Role and Collaboration of Radiation Protection Experts: Summary of Discussions between the Japan Health Physics Society and the Korean Association of Radiation Protection Related to Tritiated Water

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J. Radiat. Prot. Res. 2022;47(2):107-109
Publication date (electronic) : 2022 June 30
doi :
1Biology and Environmental Chemistry Division, Sustainable System Research Laboratory, Central Research Institute of Electric Power Industry, Tokyo, Japan
2Cyclotron and Radioisotope Center, Tohoku University, Sendai, Japan
3Nippon Bunri University, Oita, Japan
4Department of Nuclear and Quantum Engineering, Korea Advanced Institute of Science and Technology, Daejeon, Korea
5SMR Reactor Development Division, Korea Atomic Energy Research Institute, Daejeon, Korea
6Radiation Protection Department, Pohang Accelerator Laboratory, Pohang, Korea
Corresponding author: Michiya Sasaki, Central Research Institute of Electric Power Industry, 2-11-1 Iwado kita, Komae-shi, Tokyo 201-8511, Japan, E-mail:,
Received 2021 October 13; Revised 2021 November 12; Accepted 2021 December 5.

The Japan Health Physics Society (JHPS) held a symposium on June 22, 2021, entitled “Current status of Fukushima Daiichi decommissioning project, treated water, and future collaboration.” This symposium to share the information on the decommissioning process and environmental monitoring of tritium and other radioactive materials was held with radiation protection (RP) experts from Korea that is a neighboring country with high interest in this project. In the panel session, discussions were made on the role of RP experts and the promotion of further communication to build a cooperative relationship with the Korean Association for Radiation Protection (KARP) in case of an emergency and post-accident situations.

Dr. Yoshida (President of JHPS) opened the symposium to explain the purpose and objectives of this session, and Mr. Matsumoto (Tokyo Electric Power Company Holdings Inc. [TEPCO]) introduced the current status of decommissioning at Fukushima Daiichi and the disposal of treated water (advanced liquid processing system [ALPS] treated water). In discharging the ALPS treated water into the ocean, he explained TEPCO’s plan that they will comply with the safety standards based on laws and regulations, expand and strengthen the sea area monitoring, and basically ensure the safety of the surrounding environment and agriculture, forestry, and fishery products. Efforts will be made to ensure transparency and to dispel harmful rumors, and the monitoring of the sea area will be conducted appropriately and reviewed by the International Atomic Energy Agency (IAEA) experts. Efforts will also be made to disseminate information to promote reconstruction and decommissioning.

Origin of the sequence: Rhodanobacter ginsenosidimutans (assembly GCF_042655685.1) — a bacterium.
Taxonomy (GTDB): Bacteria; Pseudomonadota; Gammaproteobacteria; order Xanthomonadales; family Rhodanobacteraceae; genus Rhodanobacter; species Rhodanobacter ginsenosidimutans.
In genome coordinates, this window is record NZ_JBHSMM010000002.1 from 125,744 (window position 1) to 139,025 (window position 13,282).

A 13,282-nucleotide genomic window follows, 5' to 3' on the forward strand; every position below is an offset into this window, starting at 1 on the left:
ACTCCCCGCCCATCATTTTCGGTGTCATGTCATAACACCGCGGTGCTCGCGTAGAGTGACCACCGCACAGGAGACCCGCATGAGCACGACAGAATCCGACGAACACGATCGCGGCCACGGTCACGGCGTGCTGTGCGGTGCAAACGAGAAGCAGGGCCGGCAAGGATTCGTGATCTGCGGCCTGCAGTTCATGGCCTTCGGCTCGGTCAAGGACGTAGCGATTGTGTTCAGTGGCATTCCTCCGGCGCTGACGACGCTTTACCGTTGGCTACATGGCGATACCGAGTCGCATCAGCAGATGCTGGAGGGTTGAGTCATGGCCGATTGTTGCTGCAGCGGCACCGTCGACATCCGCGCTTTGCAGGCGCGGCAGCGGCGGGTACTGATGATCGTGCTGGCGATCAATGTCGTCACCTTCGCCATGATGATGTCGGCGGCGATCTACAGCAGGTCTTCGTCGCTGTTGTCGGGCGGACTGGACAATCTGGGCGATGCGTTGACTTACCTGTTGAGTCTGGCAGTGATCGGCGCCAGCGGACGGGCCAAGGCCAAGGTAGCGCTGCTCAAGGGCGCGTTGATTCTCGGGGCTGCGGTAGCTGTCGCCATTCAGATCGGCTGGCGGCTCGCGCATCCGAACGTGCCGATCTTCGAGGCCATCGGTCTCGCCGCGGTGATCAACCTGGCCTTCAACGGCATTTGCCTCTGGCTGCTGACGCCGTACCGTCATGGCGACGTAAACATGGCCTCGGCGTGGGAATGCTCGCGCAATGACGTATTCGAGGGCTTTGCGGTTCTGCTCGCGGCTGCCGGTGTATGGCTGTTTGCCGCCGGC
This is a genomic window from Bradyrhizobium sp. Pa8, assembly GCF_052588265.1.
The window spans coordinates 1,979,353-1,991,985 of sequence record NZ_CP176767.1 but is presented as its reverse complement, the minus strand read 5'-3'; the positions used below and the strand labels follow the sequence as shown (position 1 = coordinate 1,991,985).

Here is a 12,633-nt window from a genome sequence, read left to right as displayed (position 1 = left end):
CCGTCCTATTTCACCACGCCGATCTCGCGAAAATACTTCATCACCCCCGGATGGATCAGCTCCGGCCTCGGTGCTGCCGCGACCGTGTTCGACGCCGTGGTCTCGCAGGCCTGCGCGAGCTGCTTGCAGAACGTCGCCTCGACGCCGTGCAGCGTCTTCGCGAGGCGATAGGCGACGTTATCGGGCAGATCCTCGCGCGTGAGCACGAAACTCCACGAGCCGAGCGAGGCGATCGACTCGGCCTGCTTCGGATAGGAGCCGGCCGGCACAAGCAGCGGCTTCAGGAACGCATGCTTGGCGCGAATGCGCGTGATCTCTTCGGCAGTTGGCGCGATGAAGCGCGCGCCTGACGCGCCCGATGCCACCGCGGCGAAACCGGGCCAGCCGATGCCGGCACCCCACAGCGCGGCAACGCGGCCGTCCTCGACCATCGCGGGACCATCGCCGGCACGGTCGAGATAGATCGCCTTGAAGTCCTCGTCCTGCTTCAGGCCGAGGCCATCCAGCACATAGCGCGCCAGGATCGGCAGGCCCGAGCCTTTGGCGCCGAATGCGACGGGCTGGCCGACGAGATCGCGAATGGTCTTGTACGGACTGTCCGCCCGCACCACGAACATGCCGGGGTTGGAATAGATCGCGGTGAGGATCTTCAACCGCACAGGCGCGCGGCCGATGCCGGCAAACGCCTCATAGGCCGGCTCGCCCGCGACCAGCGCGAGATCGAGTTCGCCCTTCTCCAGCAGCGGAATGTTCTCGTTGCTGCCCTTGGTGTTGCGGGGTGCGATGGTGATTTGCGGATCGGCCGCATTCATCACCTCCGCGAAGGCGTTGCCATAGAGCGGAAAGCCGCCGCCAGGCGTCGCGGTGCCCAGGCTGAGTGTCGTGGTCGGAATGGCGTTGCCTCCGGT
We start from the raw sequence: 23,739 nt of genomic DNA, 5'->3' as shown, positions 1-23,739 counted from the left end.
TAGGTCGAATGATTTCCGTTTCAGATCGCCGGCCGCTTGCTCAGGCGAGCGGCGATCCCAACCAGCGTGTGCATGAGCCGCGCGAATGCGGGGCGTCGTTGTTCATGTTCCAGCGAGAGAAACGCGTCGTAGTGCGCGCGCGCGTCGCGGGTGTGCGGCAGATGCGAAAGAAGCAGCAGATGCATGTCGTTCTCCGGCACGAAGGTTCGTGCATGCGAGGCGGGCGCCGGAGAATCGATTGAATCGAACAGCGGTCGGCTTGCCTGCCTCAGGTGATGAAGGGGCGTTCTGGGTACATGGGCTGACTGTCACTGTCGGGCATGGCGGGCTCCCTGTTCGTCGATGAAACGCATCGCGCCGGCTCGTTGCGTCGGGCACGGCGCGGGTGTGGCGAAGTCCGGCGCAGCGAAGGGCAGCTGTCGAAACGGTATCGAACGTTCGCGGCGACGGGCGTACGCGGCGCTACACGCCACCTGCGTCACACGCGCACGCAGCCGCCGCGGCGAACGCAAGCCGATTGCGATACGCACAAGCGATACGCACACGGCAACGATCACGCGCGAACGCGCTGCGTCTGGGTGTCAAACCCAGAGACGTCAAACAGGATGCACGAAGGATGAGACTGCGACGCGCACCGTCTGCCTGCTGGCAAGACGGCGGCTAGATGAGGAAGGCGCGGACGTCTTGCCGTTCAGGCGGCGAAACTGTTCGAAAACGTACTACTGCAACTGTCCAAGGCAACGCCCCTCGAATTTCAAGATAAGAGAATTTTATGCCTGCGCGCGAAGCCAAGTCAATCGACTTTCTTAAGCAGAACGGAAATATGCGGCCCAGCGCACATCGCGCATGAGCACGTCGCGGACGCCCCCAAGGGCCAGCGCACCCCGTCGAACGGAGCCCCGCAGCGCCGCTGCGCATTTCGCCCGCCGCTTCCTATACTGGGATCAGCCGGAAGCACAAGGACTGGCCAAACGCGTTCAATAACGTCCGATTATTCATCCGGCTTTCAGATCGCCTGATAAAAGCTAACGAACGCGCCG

Prof. Aoyama (University of Tsukuba) introduced the long-term behavior of tritium radioactivity concentrations since the 1970s along the coast of Fukushima Prefecture and in the North Pacific Ocean. The long-term measurement of cesium and tritium showed that (1) tritium has less advection and diffusion than cesium and (2) there is a source of tritium. Although, the activity concentration of tritium off the coast of Fukushima was lower than that of tritium in Japan off the coast of Fukui before 2011, it increased sporadically by uncontrolled release after the accident. The impact of tritium release can be evaluated by a simple proportional calculation without computer model simulation. It can be said that the increase of tritium concentration in the open sea and the Japan Sea is not detectable except for the areas very close to the release sites.